Buzz Aldrin on Moon with experiment Astronaut Buzz Aldrin on the surface and the Lunar Module “Eagle” during the Apollo 11 extravehicular activity. Photo credit: NASA

Sunday marks the 45th anniversary of the Apollo 11 moon landing, and San Diego’s Air & Space Museum has an Apollo spaceship and moon rocks on display.

The museum, in the center of Balboa Park, also shows an animated film that recreates a trip from the earth to the moon.

The Apollo 11 lunar module landed astronauts Neil Armstrong and Buzz Aldrin on the moon at 1:18 p.m. San Diego time on Sunday, July 20, 1969. Armstrong stepped onto the moon about six hours later and proclaimed, “One small step for man, one giant leap for mankind,” a statement broadcast live worldwide.

In San Diego, an Apollo space capsule that had made an early test trip is on display at the Balboa Park museum. Going by the radio call sign “Gumdrop,” Apollo 9 carried astronauts James MacDivitt, David Scott and Rusty Schweikart on earth orbits where rocket tests on a lunar lander module were performed in the vacuum of space for the first time.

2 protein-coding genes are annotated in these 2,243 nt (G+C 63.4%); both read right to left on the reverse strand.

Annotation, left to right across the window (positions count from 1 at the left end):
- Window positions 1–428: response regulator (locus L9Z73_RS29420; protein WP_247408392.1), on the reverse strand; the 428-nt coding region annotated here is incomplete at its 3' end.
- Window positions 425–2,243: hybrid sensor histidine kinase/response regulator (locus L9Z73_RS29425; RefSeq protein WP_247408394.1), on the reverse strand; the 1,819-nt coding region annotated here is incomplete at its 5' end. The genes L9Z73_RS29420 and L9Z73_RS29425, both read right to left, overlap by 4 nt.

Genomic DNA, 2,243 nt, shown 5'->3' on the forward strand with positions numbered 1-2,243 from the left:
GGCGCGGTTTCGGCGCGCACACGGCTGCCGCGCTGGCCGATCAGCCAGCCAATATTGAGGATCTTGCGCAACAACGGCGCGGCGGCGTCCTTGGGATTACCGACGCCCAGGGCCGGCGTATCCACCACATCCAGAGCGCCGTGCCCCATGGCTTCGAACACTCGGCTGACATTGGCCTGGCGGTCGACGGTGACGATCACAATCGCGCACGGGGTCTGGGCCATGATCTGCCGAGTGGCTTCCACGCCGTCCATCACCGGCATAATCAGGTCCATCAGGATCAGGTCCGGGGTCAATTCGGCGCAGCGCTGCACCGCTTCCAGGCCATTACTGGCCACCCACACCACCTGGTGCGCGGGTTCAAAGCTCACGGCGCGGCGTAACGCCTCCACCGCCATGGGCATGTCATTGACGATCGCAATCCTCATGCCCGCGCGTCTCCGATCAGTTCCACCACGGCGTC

“Visitors can see how three grown astronauts were all hunkered down in there,” said Jeff Burke, Air & Space Museum spokesman about the cramped module.

With its scorched heat shield protected now by a plastic protector, the Apollo 9 command module can be seen on display daily from 10 a.m. to 5 p.m. in the lobby.

The Air & Space Museum has regular viewings of “Fly Me To The Moon,” an animated feature which allows guests to “sneak” aboard Apollo 11 an experience a simulated space flight.

During their historic 1969 flight, Apollo 11 astronauts Armstrong and Aldrin stayed about 21-1/2 hours on the moon before lifting off to dock their lunar module with the command module, piloted by Michael Collins.

The astronaut team returned to the Earth and parachuted into the Pacific Ocean on July 24, 1969.

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— City News Service

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